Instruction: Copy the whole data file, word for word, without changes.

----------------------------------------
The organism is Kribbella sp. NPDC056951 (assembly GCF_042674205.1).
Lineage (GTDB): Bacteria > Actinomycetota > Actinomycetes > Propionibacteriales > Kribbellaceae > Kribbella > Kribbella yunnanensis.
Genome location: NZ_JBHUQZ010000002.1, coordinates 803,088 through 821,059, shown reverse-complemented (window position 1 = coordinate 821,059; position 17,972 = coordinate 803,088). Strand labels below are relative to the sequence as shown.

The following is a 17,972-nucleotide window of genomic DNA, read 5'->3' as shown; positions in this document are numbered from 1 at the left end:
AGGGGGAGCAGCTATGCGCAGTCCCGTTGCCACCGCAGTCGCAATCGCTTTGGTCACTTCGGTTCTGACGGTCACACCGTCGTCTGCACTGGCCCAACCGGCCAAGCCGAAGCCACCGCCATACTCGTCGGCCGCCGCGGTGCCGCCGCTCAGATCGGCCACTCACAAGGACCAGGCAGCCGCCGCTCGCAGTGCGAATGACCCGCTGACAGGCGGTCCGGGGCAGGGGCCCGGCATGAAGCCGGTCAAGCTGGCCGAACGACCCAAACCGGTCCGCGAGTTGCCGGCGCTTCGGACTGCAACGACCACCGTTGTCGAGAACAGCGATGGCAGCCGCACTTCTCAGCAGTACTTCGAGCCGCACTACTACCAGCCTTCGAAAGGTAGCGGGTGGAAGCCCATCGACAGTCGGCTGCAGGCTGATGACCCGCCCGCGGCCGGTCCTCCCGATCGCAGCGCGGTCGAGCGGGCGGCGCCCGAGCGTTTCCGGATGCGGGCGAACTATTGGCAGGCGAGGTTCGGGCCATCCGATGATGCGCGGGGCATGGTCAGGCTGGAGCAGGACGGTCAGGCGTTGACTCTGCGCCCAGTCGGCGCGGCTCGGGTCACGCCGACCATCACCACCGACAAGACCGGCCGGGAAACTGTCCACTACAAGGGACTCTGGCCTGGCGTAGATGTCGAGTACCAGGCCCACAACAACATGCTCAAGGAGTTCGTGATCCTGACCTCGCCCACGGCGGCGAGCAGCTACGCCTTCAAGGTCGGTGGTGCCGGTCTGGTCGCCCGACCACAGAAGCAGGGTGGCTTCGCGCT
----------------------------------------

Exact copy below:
The organism is Kribbella sp. NPDC056951 (assembly GCF_042674205.1).
Lineage (GTDB): Bacteria > Actinomycetota > Actinomycetes > Propionibacteriales > Kribbellaceae > Kribbella > Kribbella yunnanensis.
Genome location: NZ_JBHUQZ010000002.1, coordinates 803,088 through 821,059, shown reverse-complemented (window position 1 = coordinate 821,059; position 17,972 = coordinate 803,088). Strand labels below are relative to the sequence as shown.

The following is a 17,972-nucleotide window of genomic DNA, read 5'->3' as shown; positions in this document are numbered from 1 at the left end:
AGGGGGAGCAGCTATGCGCAGTCCCGTTGCCACCGCAGTCGCAATCGCTTTGGTCACTTCGGTTCTGACGGTCACACCGTCGTCTGCACTGGCCCAACCGGCCAAGCCGAAGCCACCGCCATACTCGTCGGCCGCCGCGGTGCCGCCGCTCAGATCGGCCACTCACAAGGACCAGGCAGCCGCCGCTCGCAGTGCGAATGACCCGCTGACAGGCGGTCCGGGGCAGGGGCCCGGCATGAAGCCGGTCAAGCTGGCCGAACGACCCAAACCGGTCCGCGAGTTGCCGGCGCTTCGGACTGCAACGACCACCGTTGTCGAGAACAGCGATGGCAGCCGCACTTCTCAGCAGTACTTCGAGCCGCACTACTACCAGCCTTCGAAAGGTAGCGGGTGGAAGCCCATCGACAGTCGGCTGCAGGCTGATGACCCGCCCGCGGCCGGTCCTCCCGATCGCAGCGCGGTCGAGCGGGCGGCGCCCGAGCGTTTCCGGATGCGGGCGAACTATTGGCAGGCGAGGTTCGGGCCATCCGATGATGCGCGGGGCATGGTCAGGCTGGAGCAGGACGGTCAGGCGTTGACTCTGCGCCCAGTCGGCGCGGCTCGGGTCACGCCGACCATCACCACCGACAAGACCGGCCGGGAAACTGTCCACTACAAGGGACTCTGGCCTGGCGTAGATGTCGAGTACCAGGCCCACAACAACATGCTCAAGGAGTTCGTGATCCTGACCTCGCCCACGGCGGCGAGCAGCTACGCCTTCAAGGTCGGTGGTGCCGGTCTGGTCGCCCGACCACAGAAGCAGGGTGGCTTCGCGCT